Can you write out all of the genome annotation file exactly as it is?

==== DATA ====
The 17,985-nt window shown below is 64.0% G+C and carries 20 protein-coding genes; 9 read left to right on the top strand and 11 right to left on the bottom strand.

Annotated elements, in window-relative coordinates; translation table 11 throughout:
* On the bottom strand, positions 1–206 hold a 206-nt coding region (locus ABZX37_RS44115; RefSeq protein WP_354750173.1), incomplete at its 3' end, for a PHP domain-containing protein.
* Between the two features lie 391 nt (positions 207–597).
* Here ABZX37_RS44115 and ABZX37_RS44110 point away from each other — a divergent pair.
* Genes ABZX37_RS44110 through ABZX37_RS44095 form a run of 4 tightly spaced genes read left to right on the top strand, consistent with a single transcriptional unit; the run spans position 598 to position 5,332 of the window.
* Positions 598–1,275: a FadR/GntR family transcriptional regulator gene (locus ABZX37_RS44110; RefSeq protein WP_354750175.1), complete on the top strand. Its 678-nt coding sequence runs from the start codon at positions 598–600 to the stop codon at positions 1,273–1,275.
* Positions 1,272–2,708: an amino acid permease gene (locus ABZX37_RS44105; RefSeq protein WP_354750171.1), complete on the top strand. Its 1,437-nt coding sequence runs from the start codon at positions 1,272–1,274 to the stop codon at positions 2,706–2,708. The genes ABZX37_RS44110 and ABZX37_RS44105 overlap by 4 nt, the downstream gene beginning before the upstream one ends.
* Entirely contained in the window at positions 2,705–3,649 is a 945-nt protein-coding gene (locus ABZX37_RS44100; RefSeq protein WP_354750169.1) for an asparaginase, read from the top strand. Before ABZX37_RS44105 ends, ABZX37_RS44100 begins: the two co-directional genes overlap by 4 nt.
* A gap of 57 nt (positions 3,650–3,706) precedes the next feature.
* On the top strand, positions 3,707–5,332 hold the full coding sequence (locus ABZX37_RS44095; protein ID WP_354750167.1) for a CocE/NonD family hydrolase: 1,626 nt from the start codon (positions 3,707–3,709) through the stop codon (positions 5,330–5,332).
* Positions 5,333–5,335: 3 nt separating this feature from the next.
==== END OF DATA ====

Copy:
The 17,985-nt window shown below is 64.0% G+C and carries 20 protein-coding genes; 9 read left to right on the top strand and 11 right to left on the bottom strand.

Annotated elements, in window-relative coordinates; translation table 11 throughout:
* On the bottom strand, positions 1–206 hold a 206-nt coding region (locus ABZX37_RS44115; RefSeq protein WP_354750173.1), incomplete at its 3' end, for a PHP domain-containing protein.
* Between the two features lie 391 nt (positions 207–597).
* Here ABZX37_RS44115 and ABZX37_RS44110 point away from each other — a divergent pair.
* Genes ABZX37_RS44110 through ABZX37_RS44095 form a run of 4 tightly spaced genes read left to right on the top strand, consistent with a single transcriptional unit; the run spans position 598 to position 5,332 of the window.
* Positions 598–1,275: a FadR/GntR family transcriptional regulator gene (locus ABZX37_RS44110; RefSeq protein WP_354750175.1), complete on the top strand. Its 678-nt coding sequence runs from the start codon at positions 598–600 to the stop codon at positions 1,273–1,275.
* Positions 1,272–2,708: an amino acid permease gene (locus ABZX37_RS44105; RefSeq protein WP_354750171.1), complete on the top strand. Its 1,437-nt coding sequence runs from the start codon at positions 1,272–1,274 to the stop codon at positions 2,706–2,708. The genes ABZX37_RS44110 and ABZX37_RS44105 overlap by 4 nt, the downstream gene beginning before the upstream one ends.
* Entirely contained in the window at positions 2,705–3,649 is a 945-nt protein-coding gene (locus ABZX37_RS44100; RefSeq protein WP_354750169.1) for an asparaginase, read from the top strand. Before ABZX37_RS44105 ends, ABZX37_RS44100 begins: the two co-directional genes overlap by 4 nt.
* A gap of 57 nt (positions 3,650–3,706) precedes the next feature.
* On the top strand, positions 3,707–5,332 hold the full coding sequence (locus ABZX37_RS44095; protein ID WP_354750167.1) for a CocE/NonD family hydrolase: 1,626 nt from the start codon (positions 3,707–3,709) through the stop codon (positions 5,330–5,332).
* Positions 5,333–5,335: 3 nt separating this feature from the next.